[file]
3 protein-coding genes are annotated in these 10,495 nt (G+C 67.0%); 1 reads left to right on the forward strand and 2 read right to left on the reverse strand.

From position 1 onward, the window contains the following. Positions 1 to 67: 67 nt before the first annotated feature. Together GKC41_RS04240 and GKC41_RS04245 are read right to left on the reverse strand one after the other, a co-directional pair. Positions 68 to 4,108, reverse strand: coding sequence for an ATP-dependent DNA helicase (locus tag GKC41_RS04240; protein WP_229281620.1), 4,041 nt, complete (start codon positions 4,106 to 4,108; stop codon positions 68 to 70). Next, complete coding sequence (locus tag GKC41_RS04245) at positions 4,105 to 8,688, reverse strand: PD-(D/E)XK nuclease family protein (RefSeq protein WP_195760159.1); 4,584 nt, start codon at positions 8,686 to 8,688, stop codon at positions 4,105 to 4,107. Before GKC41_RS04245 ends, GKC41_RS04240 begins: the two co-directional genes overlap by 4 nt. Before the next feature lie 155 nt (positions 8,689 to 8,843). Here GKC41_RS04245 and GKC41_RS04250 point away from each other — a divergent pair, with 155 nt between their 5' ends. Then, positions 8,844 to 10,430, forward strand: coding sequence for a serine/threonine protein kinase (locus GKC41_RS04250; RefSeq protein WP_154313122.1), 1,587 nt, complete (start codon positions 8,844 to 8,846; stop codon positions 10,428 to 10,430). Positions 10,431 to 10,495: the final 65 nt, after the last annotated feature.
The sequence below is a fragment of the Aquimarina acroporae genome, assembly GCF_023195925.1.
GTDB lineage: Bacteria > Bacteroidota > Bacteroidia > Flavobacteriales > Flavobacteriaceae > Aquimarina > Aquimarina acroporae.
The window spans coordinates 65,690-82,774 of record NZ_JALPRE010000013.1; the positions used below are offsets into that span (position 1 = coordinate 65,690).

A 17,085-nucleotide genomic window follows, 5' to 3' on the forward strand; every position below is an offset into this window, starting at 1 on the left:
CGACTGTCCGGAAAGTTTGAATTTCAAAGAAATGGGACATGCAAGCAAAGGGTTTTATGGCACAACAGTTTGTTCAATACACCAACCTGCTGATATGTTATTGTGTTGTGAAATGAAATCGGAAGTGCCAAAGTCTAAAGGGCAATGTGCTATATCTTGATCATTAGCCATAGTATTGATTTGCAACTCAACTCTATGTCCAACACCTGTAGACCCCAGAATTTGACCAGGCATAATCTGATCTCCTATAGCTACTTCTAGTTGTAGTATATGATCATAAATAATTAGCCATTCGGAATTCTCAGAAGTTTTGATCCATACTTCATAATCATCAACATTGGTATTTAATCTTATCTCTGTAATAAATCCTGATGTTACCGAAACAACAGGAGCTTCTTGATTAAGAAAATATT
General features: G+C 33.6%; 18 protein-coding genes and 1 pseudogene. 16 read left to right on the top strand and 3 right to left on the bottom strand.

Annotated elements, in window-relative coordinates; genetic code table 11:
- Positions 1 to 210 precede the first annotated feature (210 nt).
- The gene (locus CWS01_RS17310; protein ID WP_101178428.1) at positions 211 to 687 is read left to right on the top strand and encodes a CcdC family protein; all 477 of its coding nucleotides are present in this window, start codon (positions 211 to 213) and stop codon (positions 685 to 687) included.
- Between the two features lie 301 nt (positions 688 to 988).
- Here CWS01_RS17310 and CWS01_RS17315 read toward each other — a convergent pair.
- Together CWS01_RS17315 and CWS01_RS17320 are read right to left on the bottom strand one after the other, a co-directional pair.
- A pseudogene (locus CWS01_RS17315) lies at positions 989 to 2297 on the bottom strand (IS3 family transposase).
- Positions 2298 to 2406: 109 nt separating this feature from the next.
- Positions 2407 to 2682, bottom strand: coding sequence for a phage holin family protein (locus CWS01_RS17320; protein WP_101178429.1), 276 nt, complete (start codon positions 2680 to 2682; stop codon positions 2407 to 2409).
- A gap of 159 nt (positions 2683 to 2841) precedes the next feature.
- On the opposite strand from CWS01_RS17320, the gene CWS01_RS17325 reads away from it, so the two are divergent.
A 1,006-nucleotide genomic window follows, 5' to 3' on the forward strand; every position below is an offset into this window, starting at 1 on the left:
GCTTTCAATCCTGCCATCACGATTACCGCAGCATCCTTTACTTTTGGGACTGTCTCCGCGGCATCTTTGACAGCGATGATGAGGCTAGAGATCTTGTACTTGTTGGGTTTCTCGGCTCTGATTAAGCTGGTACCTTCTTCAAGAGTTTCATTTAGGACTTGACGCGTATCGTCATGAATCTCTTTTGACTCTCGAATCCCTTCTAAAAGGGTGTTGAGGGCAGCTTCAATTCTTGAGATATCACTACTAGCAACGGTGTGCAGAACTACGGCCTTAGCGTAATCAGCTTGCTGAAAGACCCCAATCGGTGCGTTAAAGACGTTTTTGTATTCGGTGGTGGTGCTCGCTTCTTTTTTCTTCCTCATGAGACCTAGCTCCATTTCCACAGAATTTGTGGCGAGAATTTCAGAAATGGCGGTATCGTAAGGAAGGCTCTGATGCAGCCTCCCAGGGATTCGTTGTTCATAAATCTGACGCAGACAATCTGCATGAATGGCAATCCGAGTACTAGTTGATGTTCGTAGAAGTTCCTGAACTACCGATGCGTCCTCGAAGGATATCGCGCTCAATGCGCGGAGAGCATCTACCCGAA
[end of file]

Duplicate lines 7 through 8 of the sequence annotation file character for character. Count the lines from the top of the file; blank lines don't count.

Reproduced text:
CGACTGTCCGGAAAGTTTGAATTTCAAAGAAATGGGACATGCAAGCAAAGGGTTTTATGGCACAACAGTTTGTTCAATACACCAACCTGCTGATATGTTATTGTGTTGTGAAATGAAATCGGAAGTGCCAAAGTCTAAAGGGCAATGTGCTATATCTTGATCATTAGCCATAGTATTGATTTGCAACTCAACTCTATGTCCAACACCTGTAGACCCCAGAATTTGACCAGGCATAATCTGATCTCCTATAGCTACTTCTAGTTGTAGTATATGATCATAAATAATTAGCCATTCGGAATTCTCAGAAGTTTTGATCCATACTTCATAATCATCAACATTGGTATTTAATCTTATCTCTGTAATAAATCCTGATGTTACCGAAACAACAGGAGCTTCTTGATTAAGAAAATATT
General features: G+C 33.6%; 18 protein-coding genes and 1 pseudogene. 16 read left to right on the top strand and 3 right to left on the bottom strand.